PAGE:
USD School of Law Alumnus Jay Jurata ’00 (JD) Publishes Article on SEP Issues in Antitrust and IP Law in San Diego Law Review

Jay Jurata ’00 (JD) Publishes Article on SEP Issues in Antitrust and IP Law in San Diego Law Review

Jay Jurata

SAN DIEGO (June 19, 2020) – University of San Diego (USD) School of Law alumnus Jay Jurata, ’00 (JD), Orrick partner and head of the firm's global Antitrust and Competition law practice, and managing associate Emily Luken have written an article entitled “Glory Days: Do the Anticompetitive Effects of Standards-Essential Patent Pools Outweigh Their Procompetitive Benefits?” — a scholarly exploration of one of the hottest issues at the forefront of antitrust and IP. The article, which will be published in Volume 58:2 of the San Diego Law Review offers an unprecedented examination of issues related to the licensing of standards-essential patents (SEPs) subject to a commitment to license on fair, reasonable, and nondiscriminatory (FRAND) terms.

Jurata graduated from USD School of Law, summa cum laude and Order of the Coif, served as Editor-in-Chief, of the San Diego Law Review, Volume 37 (2000), is a former member of the USD Law Alumni Association Board of Directors, and is married to fellow alumna Rebekah (Goshorn) Jurata, ’07 (JD).

In the article, Jurata and Luken analyze how today’s SEP assertion environment calls into question some of the assumptions underlying the procompetitive nature of patents' pools.  As a result, the potential for anticompetitive harm associated with SEP pools is greater than previously realized. That environment, the article notes, has evolved substantially since the Department of Justice (DOJ) issued a series of business review letters in two decades ago — the glory days that laid the foundation for competition law treatment of SEP pools.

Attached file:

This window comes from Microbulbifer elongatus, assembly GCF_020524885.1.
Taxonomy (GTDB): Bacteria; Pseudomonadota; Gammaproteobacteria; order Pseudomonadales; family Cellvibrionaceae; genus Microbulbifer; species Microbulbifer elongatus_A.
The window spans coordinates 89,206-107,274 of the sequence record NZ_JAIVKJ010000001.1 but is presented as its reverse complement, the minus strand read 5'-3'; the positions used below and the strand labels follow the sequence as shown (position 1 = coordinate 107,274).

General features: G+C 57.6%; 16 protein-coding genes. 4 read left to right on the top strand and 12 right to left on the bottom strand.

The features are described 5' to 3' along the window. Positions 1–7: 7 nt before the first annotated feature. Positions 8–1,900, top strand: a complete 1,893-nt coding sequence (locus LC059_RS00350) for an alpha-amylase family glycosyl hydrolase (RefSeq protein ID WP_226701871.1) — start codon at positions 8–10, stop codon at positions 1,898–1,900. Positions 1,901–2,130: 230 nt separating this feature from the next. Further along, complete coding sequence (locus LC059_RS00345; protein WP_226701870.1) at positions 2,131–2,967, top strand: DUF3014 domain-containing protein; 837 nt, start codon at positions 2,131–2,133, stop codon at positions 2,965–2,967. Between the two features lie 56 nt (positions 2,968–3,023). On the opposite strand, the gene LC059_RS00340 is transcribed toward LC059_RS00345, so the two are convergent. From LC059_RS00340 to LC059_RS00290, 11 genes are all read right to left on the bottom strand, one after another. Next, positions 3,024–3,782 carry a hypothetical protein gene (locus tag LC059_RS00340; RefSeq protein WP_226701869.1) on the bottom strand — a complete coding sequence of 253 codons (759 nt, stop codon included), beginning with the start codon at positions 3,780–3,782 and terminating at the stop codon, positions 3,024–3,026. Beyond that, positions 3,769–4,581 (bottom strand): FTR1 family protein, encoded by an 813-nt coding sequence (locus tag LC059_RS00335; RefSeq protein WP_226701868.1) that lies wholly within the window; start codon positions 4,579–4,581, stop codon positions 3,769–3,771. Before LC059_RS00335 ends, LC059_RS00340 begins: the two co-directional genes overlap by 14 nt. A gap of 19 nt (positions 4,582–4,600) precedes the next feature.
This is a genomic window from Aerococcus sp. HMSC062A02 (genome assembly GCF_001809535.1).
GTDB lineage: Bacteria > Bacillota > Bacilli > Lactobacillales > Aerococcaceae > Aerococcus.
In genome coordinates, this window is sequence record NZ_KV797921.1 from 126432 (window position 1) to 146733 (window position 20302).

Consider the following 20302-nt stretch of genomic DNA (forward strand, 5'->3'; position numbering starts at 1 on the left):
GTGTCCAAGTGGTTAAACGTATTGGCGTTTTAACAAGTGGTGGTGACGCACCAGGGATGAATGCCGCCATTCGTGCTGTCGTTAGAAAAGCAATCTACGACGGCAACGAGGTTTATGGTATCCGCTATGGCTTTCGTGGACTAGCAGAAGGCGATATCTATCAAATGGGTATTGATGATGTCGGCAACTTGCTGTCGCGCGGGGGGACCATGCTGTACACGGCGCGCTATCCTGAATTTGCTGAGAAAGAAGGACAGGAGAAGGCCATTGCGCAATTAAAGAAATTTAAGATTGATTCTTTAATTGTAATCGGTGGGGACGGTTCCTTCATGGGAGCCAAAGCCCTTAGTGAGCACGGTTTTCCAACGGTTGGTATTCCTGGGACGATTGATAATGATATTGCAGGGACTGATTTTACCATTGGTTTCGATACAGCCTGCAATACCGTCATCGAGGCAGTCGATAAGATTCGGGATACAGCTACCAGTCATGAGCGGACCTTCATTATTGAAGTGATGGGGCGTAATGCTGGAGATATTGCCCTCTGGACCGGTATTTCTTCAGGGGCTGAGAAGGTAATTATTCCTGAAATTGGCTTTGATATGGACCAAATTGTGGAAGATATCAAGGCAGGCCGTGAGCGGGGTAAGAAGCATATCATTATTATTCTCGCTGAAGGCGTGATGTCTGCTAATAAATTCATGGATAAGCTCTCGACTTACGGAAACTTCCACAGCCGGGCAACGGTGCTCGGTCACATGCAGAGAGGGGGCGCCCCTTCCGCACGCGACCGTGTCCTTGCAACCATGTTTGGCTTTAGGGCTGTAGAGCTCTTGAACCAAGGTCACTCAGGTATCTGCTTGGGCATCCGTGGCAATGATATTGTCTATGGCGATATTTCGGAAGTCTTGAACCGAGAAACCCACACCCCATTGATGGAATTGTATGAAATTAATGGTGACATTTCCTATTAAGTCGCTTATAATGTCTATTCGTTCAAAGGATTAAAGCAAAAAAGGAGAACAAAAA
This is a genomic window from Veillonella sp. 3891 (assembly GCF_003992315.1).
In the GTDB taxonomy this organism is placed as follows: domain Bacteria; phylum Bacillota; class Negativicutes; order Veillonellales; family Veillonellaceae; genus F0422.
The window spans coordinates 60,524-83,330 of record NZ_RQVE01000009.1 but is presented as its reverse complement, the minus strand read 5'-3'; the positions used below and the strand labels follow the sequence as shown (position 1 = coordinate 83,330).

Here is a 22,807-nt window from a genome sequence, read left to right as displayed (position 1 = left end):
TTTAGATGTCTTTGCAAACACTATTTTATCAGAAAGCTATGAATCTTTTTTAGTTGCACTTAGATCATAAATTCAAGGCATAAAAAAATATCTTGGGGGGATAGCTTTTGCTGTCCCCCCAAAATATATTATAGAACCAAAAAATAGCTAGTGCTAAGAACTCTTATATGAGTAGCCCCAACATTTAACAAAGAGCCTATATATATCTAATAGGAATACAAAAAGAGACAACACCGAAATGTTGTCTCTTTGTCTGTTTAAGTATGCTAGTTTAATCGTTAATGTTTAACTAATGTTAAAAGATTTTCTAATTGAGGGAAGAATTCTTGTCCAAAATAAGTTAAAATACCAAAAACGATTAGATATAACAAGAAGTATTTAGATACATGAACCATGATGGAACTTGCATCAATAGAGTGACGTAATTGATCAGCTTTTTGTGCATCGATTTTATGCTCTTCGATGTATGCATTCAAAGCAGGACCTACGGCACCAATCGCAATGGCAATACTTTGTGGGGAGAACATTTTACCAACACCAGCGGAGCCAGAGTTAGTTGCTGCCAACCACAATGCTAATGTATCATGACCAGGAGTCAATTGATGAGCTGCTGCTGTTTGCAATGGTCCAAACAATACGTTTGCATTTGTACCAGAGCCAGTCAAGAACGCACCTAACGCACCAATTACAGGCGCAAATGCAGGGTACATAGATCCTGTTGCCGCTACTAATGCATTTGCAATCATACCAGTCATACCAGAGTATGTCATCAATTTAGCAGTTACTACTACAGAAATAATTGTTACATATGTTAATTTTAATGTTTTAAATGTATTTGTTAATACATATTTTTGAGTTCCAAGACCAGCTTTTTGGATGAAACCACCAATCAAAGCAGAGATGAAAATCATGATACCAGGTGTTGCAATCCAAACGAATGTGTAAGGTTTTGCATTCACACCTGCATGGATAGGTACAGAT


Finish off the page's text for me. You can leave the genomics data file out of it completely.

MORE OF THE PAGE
Now, due to creativity and increasingly aggressive behavior by some SEP owners and licensing agents acting on their behalf, it has become apparent that SEP pools present real anti-competitive risks that have not been fully appreciated or examined in-depth. The article tells that story and fills in the gaps to account for changes and developments that were not considered at the time the DOJ issued the business review letters.

The article also provides recommendations for courts, competition law enforcement authorities, and patent pools to address these significant anticompetitive risks. 

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About the University of San Diego School of Law

Each year, USD educates approximately 800 Juris Doctor and graduate law students from throughout the United States and around the world.  The law school is best known for its offerings in the areas of business and corporate law, constitutional law, intellectual property, international and comparative law, public interest law and taxation.

USD School of Law is one of the 84 law schools elected to the Order of the Coif, a national honor society for law school graduates.  The law school’s faculty is a strong group of outstanding scholars and teachers with national and international reputations and currently ranks 36th nationally among U.S. law faculties in scholarly impact and 22nd nationally in past-year faculty downloads on the Social Sciences Research Network (SSRN). The school is accredited by the American Bar Association and is a member of the Association of American Law Schools. Founded in 1954, the law school is part of the University of San Diego, a private, independent, Roman Catholic university chartered in 1949.


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